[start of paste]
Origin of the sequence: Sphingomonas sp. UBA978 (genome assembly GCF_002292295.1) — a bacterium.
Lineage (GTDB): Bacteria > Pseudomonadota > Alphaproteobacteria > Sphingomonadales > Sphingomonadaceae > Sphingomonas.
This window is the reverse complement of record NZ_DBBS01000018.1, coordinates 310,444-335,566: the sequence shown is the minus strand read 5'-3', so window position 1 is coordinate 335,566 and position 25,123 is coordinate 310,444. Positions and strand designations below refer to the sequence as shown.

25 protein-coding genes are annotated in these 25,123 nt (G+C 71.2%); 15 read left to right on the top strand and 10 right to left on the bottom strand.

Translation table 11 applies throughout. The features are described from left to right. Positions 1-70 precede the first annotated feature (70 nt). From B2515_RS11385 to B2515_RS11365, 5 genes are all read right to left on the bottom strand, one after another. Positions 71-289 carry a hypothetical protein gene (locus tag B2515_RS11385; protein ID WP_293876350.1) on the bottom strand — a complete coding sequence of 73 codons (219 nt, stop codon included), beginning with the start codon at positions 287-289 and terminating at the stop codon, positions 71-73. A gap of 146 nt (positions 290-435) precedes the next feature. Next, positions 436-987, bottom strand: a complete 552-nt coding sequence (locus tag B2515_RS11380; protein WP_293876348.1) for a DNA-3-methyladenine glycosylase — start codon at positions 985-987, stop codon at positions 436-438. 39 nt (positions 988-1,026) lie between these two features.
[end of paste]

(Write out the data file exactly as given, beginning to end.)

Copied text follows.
Origin of the sequence: Sphingomonas sp. UBA978 (genome assembly GCF_002292295.1) — a bacterium.
Lineage (GTDB): Bacteria > Pseudomonadota > Alphaproteobacteria > Sphingomonadales > Sphingomonadaceae > Sphingomonas.
This window is the reverse complement of record NZ_DBBS01000018.1, coordinates 310,444-335,566: the sequence shown is the minus strand read 5'-3', so window position 1 is coordinate 335,566 and position 25,123 is coordinate 310,444. Positions and strand designations below refer to the sequence as shown.

25 protein-coding genes are annotated in these 25,123 nt (G+C 71.2%); 15 read left to right on the top strand and 10 right to left on the bottom strand.

Translation table 11 applies throughout. The features are described from left to right. Positions 1-70 precede the first annotated feature (70 nt). From B2515_RS11385 to B2515_RS11365, 5 genes are all read right to left on the bottom strand, one after another. Positions 71-289 carry a hypothetical protein gene (locus tag B2515_RS11385; protein ID WP_293876350.1) on the bottom strand — a complete coding sequence of 73 codons (219 nt, stop codon included), beginning with the start codon at positions 287-289 and terminating at the stop codon, positions 71-73. A gap of 146 nt (positions 290-435) precedes the next feature. Next, positions 436-987, bottom strand: a complete 552-nt coding sequence (locus tag B2515_RS11380; protein WP_293876348.1) for a DNA-3-methyladenine glycosylase — start codon at positions 985-987, stop codon at positions 436-438. 39 nt (positions 988-1,026) lie between these two features.